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During a 14 / 15th century European medieval battle, what percentage of the troops came into direct combat with the enemy, on average?


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Dear R.R.,

I don’t believe there is a reliable way of quantifying such an average, simply because medieval European warfare did not involve statistics or percentages, nor was there an “average” battle. If it was a brushing skirmish, only the vanguard of two armies engaged. If it was decisive, like Crécy or Agincourt, even those soldiers initially not committed might find themselves being pursued and cut down. A siege could likewise vary, from a relatively small percentage manning the battlements to an entire town’s population being slaughtered. Generally, few European medieval leaders held reserves when they went into battle—especially if they were outnumbered, as was King Henry V at Agincourt. Some knights and/or light cavalry might be reserved in order to be fresh in the event of your routing the enemy, so they could then pursue and capture fleeing enemy nobles worth ransoming, and cut down the rest. But we do not have a reliable average from the cumulative whole of such a variety of engagements—not least because the overall numbers of combatants and casualties were subject to exaggeration, depending on whose scribe was taking them down.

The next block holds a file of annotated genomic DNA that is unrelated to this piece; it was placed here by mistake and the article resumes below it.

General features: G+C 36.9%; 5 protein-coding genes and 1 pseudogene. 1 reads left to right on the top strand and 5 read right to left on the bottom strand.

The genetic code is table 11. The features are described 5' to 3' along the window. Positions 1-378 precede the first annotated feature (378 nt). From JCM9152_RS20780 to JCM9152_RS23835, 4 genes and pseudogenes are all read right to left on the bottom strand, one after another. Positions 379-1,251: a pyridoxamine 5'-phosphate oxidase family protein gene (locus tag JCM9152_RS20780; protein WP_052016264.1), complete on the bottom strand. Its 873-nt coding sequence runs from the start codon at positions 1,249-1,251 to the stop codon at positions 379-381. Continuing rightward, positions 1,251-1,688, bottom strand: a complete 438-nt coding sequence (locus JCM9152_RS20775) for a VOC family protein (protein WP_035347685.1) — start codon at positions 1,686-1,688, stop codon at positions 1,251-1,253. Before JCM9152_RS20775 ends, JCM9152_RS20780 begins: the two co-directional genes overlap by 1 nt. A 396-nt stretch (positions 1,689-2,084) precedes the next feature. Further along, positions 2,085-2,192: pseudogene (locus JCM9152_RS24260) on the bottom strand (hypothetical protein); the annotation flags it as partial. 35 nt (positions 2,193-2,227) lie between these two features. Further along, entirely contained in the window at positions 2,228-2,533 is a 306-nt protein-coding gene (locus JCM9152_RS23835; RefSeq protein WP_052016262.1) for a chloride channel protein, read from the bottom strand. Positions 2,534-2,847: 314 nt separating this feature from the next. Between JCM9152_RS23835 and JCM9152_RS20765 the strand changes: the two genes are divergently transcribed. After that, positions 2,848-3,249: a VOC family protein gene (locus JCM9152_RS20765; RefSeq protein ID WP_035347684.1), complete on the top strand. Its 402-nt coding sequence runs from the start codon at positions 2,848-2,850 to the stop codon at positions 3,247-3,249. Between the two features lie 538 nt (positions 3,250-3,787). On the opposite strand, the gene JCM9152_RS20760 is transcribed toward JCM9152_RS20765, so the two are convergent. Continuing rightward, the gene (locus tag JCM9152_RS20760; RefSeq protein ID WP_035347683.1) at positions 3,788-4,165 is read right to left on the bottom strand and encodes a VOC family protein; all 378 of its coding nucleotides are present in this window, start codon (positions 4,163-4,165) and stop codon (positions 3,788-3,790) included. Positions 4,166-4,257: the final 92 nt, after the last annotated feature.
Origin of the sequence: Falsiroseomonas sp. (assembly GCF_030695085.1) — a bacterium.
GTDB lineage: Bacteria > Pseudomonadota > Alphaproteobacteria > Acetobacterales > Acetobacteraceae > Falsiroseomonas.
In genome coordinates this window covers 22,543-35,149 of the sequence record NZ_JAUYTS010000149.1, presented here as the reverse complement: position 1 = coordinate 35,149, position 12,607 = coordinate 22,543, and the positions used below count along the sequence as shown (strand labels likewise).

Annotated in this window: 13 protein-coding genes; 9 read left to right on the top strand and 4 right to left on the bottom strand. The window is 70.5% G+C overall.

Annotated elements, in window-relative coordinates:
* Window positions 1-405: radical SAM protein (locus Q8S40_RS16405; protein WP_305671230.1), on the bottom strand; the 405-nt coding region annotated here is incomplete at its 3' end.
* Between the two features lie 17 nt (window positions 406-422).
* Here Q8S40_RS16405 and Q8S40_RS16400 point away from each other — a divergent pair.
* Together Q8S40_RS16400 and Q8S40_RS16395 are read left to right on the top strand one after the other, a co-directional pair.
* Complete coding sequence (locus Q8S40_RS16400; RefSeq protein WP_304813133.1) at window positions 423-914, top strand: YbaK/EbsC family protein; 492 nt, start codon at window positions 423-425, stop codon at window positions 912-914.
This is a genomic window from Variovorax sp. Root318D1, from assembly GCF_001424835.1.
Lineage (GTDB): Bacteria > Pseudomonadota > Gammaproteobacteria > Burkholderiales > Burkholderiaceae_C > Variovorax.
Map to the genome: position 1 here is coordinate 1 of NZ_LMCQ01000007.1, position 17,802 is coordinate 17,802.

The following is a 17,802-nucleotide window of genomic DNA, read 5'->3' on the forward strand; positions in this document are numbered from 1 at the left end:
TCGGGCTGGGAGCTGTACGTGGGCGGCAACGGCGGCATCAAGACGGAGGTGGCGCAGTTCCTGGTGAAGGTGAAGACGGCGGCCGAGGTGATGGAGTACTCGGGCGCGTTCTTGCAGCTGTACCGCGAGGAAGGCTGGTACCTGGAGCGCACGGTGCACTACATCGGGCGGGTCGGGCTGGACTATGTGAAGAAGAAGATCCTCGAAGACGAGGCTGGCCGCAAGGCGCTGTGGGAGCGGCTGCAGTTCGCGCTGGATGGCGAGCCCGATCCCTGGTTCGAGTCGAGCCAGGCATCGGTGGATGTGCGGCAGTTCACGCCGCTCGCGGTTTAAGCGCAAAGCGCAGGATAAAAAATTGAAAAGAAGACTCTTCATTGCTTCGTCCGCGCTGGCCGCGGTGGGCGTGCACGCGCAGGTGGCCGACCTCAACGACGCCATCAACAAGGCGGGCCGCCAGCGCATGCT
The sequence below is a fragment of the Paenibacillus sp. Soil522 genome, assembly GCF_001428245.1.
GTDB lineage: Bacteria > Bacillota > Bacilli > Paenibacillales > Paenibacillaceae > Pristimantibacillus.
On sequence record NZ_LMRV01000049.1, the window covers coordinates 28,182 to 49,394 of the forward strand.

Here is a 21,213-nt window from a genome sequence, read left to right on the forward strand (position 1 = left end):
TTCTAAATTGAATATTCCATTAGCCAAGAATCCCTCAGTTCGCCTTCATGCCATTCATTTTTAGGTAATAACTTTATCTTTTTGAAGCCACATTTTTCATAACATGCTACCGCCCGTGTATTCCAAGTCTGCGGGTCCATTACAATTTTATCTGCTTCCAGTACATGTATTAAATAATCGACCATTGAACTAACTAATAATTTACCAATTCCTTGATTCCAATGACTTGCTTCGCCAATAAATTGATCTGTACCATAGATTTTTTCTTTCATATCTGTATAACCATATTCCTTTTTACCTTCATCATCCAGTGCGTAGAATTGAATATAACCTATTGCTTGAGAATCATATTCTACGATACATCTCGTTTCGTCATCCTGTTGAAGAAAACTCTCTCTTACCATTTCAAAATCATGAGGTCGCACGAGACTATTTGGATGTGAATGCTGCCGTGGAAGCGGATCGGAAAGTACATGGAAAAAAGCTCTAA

Jon Guttman
Research Director
World History Group
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